dimension of housing satisfaction and the meaning of home to the resident, not much data on the relation between health
and well-being, and subjective satisfaction, and housing perception are available" (Bonnefoy, 2007). Architects and
interior architects share the responsibility with both occupants and administrative authorities with regards to safety and
health considerations of occupants and users according to rules and instructions. The psychological effect of safety and
health care increased when related to children, elder people and people with disabilities. Most Injuries such as fall burns,
and poisonings usually occur at home due to improper architectural design. "There are two common strategies in building
design that are employed to deal with the indoor environmental quality (IAQ). The first one is to improve the indoor air
quality by increasing the ventilation rate, which in turn reduces air pollutant. The second is by reducing the source of
pollution within and outside the building in order to reduce the introduction of pollutants in the indoor air" (Alhorr, 2016).
"A home perceived as safe and intimate provides major psychosocial benefits. It represents a protected refuge from the
outside world, enables the development of a sense of identity and attachment as an individual or as a part of a family,
and provides a space to be oneself. Any intrusion of external factors or stressors strongly limits this feeling of safety,
intimacy, and control, thereby reducing the mental and social function of the home" (Kearns, 2000)."There are many
indoor stressors (e.g. thermal factors, lighting aspects, moisture, mould, noise and vibration, radiation, chemical
compounds, particulates) that can cause their effects additively or through complex interactions (synergistic or
antagonistic). It has been shown that exposure to these stressors can cause both short-term and long-term effects"
(Bluyssen, 2013).
Interior architectural considerations for safety and health concerns
Architects and interior architects have a wide range of options to apply safety and health concerns considerations by
adapting their design to utilize the features of climate environmental conditions through controlling the degree of sun
exposure, temperature, wind, humidity and veneration. They should be aware of the materials they choose for their design,
such as glass, paints, fabric types. the strength of friction as slip resistance. They need to be careful about the causes of
toxicity and pollution that affect indoor air quality for preventing any chemical contamination especially with all types of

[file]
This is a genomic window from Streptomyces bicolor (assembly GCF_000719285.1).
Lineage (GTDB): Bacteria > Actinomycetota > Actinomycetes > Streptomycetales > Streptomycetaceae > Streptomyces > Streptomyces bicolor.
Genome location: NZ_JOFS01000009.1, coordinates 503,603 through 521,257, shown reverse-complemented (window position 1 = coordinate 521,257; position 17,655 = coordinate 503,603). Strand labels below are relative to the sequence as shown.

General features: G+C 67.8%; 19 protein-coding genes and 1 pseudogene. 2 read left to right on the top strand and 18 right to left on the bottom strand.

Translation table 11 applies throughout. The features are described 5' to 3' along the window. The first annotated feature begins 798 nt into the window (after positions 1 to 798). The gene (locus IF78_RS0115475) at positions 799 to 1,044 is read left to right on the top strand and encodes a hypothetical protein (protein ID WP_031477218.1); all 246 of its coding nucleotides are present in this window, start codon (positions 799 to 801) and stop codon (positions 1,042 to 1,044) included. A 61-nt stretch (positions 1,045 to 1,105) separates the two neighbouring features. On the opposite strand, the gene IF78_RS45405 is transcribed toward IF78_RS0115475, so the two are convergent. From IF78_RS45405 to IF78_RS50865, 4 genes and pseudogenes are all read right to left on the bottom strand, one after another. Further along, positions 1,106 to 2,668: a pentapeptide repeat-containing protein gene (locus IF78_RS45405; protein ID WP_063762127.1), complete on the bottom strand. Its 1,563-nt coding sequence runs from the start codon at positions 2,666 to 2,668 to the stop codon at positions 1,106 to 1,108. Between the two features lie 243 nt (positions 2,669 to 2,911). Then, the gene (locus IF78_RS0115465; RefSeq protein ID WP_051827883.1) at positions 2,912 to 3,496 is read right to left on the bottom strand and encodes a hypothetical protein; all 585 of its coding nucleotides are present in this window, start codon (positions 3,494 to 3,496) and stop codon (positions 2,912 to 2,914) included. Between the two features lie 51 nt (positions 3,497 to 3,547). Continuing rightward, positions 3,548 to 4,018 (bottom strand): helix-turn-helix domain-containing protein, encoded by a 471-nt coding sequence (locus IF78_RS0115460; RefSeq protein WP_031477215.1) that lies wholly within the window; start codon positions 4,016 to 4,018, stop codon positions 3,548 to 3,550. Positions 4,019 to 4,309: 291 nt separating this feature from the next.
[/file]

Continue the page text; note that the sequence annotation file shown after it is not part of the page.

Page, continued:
paints, fabric and wall floor coverings. They are responsible for applying codes, rules and standards. The following are
examples of architecture and interior architectural considerations with psychological impacts related to health concerns:
Ensure safety fence with secured access to the interior space.
Signs should be useful with adequate size with right orientation and clear text and figures.
Avoid sudden changes of level which could trip people, if they are present, it must be made clearly visible with
contrasting colors.
Convenient entrances, people should be able to safely enter and exit without obstruction.
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Make the floor slip-resistant, non-reflective light, glare-free and easy to clean.
Solid core construction for interior spaces doors.
Enhance the levels of lighting where it’s needed, it should also be easy to control and adjust.
Enhance the implementation of safety practices with technical equipment such as intercom system and security
cameras with monitoring response service.
Stairs should be in appropriate width, right steps dimension, strong handrails and adequate lighting. (Figure 7-1)
The appropriate distribution of appliances in accurate positions such as stoves and air conditioners.
Install automatic smoke detector system.
Choose comfortable and safe furniture with healthy design.
Maximize the daylight availability through opening (windows - doors) dimensions, materials and design.
Figure 7-1: Stairs safety consideration.
8. The psychological impact of accessibility and circulation
Architecture circulation and interior architecture movement and accessibility is a continuous process that we exercise in
our daily life. This process may be as easy as moving from one room to another or as difficult as trying to escape a
building on fire. Efficient navigation through the exteriors and interiors of any space saves physical efforts, enhancing
emotional status and introduce a primary impressions about the overall quality of the architectural design. Circulation
difficulties may cause problems such as loss of time, decreased safety, or causes stress and discomfort. Accessibility and
circulation tasks are affected by two major factors, the architecture and interior architectural design of the space and the
degree of information clearness and accuracy. The impact of accessibility on physical and psychological conditions take
further importance when related to public buildings, particularly public buildings with large complex facilities such as
shopping centers, airports and hospitals. Spaces and buildings must be accessible to all people with special concern to
children, old people and persons with disabilities.
Interior architectural considerations for accessibility and circulation
The designs of interior architectural accessibility and circulation vary according to space type, size, layout and user
requirements. The design of these processes need wide scopes more than putting up signs or just design an entrance. All